SDSU needs sensible placement testing

by Kelly Gardner

Tests, tests and more tests. Sometime it feels as if all you do in college is constantly take exams. Whether its taking a test for a class, or taking a placement test to get into a class, with all the work students strive to balance, the stress of another exam often seems unnecessary.

At San Diego State, some students have an extra burden added to their workload depending on what major they’ve chosen. For instance, a student wishing to enter the journalism, advertising or public relations program must first pass the Grammar, Spelling and Punctuation test. Without successfully passing the GSP, students are denied admission to that college, but may petition the department for admission.

SDSU has stated the GSP test is a requirement that “indicates probable success in the curriculum and in related careers.” There are other majors at SDSU requiring students to take placement tests. Those tests are also used as indicators of how each student may perform. The difference between the GSP and placement tests for majors such as science and mathematics is that they only distinguish what level each individual student is at. A student who may have done poorly on a placement tests risks having to take an extra class to bring them up to speed. A student who fails to pass the GSP risks not getting into their major. This can create a significant amount of additional stress for a student.

Because SDSU requires journalism students to pass a mandatory test in order to be accepted into the major, it should require students from all majors to pass tests specific to their respective fields of study before being admitted.

Grammar, spelling and punctuation are considered fundamentals every journalist should be familiar with, and I assume this is SDSU’s reason for requiring journalism students prove their linguistic proficiency. I realize that grammar, spelling and punctuation may not be as important to a student studying art, so there is no reason for them to take the GSP.

However, I am sure there are still fundamentals of art that every student in that field needs to learn, just as I would assume chemistry majors need to be familiar with the periodic table of elements and an engineering major needs to be familiar with mathematics. SDSU should be administering tests to every field of study that requires student demonstrate they have the foundation needed to enter into the professional field fully prepared.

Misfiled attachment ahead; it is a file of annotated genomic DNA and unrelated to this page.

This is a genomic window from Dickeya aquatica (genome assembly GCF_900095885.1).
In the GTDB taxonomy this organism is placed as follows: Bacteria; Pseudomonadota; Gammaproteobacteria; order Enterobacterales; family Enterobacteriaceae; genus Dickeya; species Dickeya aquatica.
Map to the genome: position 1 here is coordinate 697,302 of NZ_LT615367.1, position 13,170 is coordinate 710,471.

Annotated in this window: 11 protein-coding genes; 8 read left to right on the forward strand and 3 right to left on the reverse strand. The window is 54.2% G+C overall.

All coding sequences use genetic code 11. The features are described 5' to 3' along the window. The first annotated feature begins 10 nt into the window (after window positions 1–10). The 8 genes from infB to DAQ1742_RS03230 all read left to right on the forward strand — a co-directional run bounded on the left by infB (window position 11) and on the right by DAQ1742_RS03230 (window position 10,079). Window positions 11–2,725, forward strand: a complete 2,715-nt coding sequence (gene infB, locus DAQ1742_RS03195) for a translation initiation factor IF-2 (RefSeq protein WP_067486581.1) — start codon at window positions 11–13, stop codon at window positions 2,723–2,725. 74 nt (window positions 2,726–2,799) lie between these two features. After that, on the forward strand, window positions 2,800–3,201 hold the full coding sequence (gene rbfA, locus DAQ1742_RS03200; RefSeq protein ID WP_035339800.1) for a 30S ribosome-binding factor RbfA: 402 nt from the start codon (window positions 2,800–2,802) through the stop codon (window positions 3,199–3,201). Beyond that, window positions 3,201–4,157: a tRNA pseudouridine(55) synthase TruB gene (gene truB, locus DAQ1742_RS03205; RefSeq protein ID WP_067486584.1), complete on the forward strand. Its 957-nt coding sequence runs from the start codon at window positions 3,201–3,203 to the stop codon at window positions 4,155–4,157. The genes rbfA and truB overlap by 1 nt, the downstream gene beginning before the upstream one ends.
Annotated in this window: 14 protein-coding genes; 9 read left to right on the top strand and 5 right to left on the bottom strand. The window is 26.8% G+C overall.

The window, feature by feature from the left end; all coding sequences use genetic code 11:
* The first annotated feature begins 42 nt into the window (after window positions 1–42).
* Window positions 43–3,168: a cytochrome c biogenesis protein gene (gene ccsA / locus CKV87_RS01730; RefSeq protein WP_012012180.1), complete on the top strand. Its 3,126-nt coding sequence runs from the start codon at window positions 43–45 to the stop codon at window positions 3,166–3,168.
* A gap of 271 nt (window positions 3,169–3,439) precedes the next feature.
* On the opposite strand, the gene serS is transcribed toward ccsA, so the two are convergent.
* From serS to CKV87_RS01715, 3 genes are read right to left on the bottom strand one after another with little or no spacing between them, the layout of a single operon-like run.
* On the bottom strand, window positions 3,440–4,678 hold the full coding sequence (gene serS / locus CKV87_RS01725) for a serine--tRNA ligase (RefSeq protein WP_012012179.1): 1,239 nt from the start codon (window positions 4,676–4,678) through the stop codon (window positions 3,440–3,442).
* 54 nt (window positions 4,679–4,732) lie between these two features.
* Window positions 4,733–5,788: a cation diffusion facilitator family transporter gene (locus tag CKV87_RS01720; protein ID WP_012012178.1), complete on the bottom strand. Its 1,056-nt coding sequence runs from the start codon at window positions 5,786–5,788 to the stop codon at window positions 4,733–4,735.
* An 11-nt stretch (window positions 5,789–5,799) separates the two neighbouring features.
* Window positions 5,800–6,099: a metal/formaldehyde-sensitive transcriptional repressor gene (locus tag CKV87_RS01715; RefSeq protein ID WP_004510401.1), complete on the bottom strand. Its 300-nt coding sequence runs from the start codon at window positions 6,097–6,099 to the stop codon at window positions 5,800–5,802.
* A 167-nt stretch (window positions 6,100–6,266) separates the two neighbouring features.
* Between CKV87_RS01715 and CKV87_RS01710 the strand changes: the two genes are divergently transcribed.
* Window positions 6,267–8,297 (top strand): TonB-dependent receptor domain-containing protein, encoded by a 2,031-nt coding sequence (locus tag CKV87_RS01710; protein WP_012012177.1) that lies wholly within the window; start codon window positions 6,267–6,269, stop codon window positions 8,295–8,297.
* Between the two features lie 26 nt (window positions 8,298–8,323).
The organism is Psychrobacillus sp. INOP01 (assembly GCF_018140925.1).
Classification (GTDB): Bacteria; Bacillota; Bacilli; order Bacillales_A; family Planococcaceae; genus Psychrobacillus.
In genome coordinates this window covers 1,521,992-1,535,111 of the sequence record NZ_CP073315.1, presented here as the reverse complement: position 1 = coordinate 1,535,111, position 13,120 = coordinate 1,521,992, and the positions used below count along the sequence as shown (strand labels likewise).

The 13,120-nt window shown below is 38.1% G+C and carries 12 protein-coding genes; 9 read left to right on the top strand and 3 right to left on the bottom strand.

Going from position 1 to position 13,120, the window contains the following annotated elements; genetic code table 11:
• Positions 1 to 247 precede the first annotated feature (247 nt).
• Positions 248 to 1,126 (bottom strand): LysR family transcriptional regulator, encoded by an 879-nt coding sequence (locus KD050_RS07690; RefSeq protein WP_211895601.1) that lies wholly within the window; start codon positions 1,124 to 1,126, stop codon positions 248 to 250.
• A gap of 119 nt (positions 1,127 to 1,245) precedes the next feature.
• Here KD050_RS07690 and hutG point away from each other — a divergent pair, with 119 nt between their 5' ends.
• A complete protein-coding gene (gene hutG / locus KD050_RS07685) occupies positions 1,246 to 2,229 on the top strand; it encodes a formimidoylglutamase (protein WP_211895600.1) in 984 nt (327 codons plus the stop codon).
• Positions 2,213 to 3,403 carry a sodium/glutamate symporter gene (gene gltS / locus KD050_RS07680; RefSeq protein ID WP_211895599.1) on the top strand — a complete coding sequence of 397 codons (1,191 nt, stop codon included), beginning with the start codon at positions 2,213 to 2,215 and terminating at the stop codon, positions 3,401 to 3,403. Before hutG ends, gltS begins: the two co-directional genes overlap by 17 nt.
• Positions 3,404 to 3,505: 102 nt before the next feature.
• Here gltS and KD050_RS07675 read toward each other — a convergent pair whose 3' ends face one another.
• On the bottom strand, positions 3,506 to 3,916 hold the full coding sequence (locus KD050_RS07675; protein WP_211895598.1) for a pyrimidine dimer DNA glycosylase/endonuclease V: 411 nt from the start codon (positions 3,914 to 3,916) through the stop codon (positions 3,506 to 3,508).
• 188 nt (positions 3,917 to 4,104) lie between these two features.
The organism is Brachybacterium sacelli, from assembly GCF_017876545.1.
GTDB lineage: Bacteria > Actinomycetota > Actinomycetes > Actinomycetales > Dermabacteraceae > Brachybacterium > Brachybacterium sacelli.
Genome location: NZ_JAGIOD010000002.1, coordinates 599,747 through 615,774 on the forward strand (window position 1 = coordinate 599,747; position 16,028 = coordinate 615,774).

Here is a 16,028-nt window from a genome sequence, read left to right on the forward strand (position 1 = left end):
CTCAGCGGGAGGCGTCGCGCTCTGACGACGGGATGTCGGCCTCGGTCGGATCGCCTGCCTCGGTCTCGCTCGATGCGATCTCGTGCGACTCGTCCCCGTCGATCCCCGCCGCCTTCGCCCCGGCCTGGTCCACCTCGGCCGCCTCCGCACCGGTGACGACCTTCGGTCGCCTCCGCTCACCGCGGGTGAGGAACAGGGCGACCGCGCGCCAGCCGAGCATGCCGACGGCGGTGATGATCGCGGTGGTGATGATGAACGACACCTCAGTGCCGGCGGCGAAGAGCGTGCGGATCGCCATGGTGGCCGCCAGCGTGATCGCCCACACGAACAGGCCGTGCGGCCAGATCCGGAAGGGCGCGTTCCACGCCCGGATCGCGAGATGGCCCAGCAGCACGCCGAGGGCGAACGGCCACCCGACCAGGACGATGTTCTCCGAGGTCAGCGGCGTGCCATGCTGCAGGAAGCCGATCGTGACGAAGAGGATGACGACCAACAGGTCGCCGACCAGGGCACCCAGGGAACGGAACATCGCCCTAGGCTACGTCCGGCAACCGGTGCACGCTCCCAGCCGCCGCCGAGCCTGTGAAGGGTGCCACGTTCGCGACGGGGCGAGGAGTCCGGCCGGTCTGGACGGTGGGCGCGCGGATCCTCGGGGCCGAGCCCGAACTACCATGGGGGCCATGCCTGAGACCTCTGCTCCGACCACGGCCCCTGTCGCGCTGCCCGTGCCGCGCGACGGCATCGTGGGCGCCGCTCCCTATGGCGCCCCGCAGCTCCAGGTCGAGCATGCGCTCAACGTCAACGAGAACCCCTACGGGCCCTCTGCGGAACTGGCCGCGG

If SDSU is not going to ensure that every student is properly prepared for specific majors then it shouldn’t require any students to do so. The GSP is a test many students have trouble passing. Even with three opportunities to pass it, you won’t have trouble finding students who failed and had to petition for admission to the journalism program. In 2011, 134 students took the GSP between the months of April and July, of those 134 students only 29 of them passed, meaning 78.3 percent failed. The results do not account for how many times each student had taken the GSP previously.

Instead of forcing journalism students to pass the GSP to get into their desired majors, SDSU should consider using it as a placement test similar to how other majors use placement tests. Students who place exceptionally low should be placed in classes where they will receive training in those fundamental journalistic elements. By the time a student fails the GSP they have most likely completed multiple classes specific to the journalism curriculum. Those classes are essentially worthless outside of the program, so choosing another major forces students to start again with almost all their classes. The GSP shouldn’t decide if student is suitable to enter the fields of journalism, advertising or public relations.

SDSU is putting added stress on certain students and it’s unfair. They should test everyone for their major’s fundamental knowledge or they shouldn’t test anyone. We should be taught everything we need to know within the material of our curriculum and if there is any sign that our professors are not covering everything we need to know in the classroom, there need to be some changes. The number of students struggling with the GSP should be an indication that the journalism curriculum might be lacking some content.